Embracing Autism in the Workplace
Now that you know what Autism is, why should we embrace it in the workplace? Firstly, there are many positive aspects of being on the Spectrum. Being able to think differently or ‘out-of-the-box’ is great for creativity and problem-solving. In fact, studies have shown that because people with Autism focus more of their brain’s resources on visual processing, Autistic people can be found to be up to 40% faster at problem-solving. These studies were conducted by Laurent Mottron, a psychiatrist from the University of Montreal, who studied Autism for years. Some of the other advantages of hiring someone on the spectrum may include:
- High levels of attention and focus. Studies have shown that some people living with Autism have high levels of attention and can stay focused on a task for hours, without distraction.
- Passions that lead to productivity. Another common trait of being on the spectrum is having highly-focused interests, which can happen over time or be lifelong. As a result, people with Autism are extremely passionate and dedicated, which can lead to a vast increase in productivity.
- Reliability and dependability. As I’ve mentioned, Autistic individuals are extremely passionate and dedicated to everything they do, which can lead to increased reliability and dependability.
- Excellent memory and eye for detail. While short-term memory can be difficult to grasp, many people on the spectrum have an excellent memory for fine details. Rather than focusing on the bigger picture, those on the Spectrum can have a greater memory for smaller strings of information, such as remembering car number plates, with some even displaying a photographic memory. These qualities are perfect for a role that requires high attention to detail.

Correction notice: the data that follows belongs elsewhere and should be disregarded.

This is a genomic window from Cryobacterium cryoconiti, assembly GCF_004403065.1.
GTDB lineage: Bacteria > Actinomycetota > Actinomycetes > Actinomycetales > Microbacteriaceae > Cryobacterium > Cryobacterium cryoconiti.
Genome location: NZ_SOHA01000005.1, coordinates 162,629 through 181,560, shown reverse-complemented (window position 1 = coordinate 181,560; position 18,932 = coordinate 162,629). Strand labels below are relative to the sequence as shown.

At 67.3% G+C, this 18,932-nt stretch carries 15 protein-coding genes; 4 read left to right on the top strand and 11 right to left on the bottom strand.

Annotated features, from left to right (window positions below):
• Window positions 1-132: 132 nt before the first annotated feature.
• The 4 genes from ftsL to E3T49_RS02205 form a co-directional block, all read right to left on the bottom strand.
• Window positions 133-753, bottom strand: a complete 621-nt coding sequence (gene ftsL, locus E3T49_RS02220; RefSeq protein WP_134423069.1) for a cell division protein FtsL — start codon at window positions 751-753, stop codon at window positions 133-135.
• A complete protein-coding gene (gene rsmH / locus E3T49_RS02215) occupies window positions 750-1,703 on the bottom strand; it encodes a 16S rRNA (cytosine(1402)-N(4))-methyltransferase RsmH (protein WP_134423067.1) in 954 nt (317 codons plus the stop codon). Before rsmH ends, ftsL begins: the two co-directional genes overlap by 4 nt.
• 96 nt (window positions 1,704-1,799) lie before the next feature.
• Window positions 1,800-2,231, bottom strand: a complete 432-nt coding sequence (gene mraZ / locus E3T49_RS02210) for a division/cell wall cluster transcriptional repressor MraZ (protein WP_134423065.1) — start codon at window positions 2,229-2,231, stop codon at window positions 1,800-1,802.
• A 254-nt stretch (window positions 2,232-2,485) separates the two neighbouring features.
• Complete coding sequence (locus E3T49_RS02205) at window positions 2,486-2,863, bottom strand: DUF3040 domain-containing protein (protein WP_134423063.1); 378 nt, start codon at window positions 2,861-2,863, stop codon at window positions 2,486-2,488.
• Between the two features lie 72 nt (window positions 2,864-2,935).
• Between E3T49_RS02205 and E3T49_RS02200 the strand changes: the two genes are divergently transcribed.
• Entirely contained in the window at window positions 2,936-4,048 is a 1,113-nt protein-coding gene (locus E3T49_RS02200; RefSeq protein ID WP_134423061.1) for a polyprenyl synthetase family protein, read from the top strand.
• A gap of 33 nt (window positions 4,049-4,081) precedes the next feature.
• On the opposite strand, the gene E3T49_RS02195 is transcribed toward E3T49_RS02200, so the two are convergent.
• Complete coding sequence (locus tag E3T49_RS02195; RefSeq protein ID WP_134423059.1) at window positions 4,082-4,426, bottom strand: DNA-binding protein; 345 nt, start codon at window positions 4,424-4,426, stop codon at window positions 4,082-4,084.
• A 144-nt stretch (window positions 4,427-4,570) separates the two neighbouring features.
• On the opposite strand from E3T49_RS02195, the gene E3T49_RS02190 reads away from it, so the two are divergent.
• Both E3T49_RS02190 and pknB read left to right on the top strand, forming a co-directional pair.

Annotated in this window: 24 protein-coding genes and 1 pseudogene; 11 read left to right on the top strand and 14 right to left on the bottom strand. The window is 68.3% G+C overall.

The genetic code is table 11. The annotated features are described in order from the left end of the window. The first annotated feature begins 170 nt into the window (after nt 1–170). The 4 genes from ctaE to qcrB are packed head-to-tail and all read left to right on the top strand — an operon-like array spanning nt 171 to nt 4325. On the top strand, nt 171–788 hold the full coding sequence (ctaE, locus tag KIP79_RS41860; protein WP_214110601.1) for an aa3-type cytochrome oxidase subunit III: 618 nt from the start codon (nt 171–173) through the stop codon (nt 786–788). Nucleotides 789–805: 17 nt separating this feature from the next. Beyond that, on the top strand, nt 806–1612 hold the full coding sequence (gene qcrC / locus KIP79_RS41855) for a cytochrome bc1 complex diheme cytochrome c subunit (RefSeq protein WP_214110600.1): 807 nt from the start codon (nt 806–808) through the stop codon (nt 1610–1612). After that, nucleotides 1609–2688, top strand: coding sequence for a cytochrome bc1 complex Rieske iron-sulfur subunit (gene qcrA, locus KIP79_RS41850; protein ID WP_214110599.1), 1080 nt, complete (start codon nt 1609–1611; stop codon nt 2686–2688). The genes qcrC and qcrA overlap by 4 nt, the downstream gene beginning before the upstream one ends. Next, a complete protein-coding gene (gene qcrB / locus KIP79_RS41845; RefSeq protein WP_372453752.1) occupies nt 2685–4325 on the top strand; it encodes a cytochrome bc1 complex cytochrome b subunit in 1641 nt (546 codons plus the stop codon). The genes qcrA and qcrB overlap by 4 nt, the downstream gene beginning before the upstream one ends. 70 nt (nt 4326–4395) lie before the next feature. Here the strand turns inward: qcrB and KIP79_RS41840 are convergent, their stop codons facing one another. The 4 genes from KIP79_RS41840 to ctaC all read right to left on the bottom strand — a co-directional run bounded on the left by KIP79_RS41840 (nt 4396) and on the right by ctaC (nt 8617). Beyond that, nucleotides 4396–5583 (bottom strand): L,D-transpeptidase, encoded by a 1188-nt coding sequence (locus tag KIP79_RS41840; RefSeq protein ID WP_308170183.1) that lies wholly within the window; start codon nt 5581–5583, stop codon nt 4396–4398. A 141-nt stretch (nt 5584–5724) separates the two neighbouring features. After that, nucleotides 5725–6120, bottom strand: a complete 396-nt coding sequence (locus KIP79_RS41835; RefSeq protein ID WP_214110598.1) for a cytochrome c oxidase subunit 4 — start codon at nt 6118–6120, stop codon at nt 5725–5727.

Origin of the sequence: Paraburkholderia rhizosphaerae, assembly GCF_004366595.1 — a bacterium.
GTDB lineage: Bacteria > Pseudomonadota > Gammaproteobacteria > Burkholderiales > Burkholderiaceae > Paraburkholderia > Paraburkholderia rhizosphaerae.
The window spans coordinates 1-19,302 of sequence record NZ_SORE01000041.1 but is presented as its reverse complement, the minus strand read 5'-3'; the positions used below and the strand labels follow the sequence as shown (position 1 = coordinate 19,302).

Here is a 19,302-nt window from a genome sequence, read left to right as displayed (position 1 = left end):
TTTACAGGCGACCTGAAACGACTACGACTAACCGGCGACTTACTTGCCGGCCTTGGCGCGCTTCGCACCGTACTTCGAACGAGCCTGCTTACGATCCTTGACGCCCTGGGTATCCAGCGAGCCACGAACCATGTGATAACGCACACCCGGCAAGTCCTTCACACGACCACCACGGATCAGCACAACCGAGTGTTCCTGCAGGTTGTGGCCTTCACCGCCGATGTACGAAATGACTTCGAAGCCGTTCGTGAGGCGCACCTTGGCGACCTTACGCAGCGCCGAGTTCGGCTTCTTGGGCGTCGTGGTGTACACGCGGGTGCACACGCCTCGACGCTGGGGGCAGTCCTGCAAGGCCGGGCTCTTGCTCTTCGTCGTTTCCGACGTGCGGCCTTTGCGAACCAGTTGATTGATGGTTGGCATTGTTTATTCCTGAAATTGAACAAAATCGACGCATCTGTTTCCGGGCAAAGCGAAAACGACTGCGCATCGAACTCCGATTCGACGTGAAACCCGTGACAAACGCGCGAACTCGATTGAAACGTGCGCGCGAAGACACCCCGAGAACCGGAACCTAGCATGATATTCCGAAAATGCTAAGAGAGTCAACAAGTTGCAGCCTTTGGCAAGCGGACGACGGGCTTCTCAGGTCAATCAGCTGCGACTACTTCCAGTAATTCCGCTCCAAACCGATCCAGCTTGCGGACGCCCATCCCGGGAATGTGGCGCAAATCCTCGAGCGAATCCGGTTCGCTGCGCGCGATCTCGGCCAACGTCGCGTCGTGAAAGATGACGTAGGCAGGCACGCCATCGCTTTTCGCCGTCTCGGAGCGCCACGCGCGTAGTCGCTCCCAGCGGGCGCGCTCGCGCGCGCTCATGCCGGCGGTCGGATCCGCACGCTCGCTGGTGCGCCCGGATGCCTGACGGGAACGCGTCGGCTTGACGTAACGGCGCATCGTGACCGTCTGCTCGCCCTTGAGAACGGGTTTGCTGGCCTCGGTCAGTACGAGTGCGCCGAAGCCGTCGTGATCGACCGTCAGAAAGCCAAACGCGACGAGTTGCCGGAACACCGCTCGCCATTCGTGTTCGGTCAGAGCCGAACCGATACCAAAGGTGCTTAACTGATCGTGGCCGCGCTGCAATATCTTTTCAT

How to Manage An Autistic Employee
So, you’ve seen the advantages of hiring an Autistic employee, but what about catering for someone with Autism in the workplace? Firstly, managing an Autistic employee comes right down from the recruitment process to assisting them in the workplace, depending if they choose to disclose their diagnosis in an application or in the interview.
Should someone on the Spectrum disclose their diagnosis before the interview, make sure you:
- Choose your location wisely. Some people with Autism are very sensitive to sight, sounds and smells. Therefore, it’s vital that you choose a quiet location and in some cases, reduce the lighting if possible. Ensuring that windows and doors are closed can also be useful for helping to reduce sound.
- Ask specific questions and be patient. Many people on the spectrum have difficulties processing language and may not immediately understand what is being asked of them. As a result, when asking a question, you may receive a delayed response. One way you could help this situation is to ask direct questions. For example: Instead of asking "where do you see yourself in five years," you could be more specific and ask: "where do you see your career going in five years?" On top of this, it’s also important to note that some people on the spectrum can take longer to process things. For this, patience is key, so when asking a question, allow extra time for an answer.
- Politely tell the candidate if they are talking too much. If you’ve asked a question and you find an answer has gone onto a bit of a tangent, politely say: ‘Thank you for your answer. You’ve told enough about this now. I’d like to ask another question.’
- Are aware that eye contact may be minimal or prolonged. This depends on the individual.
On the Job
When hiring an Autistic employee, make sure you: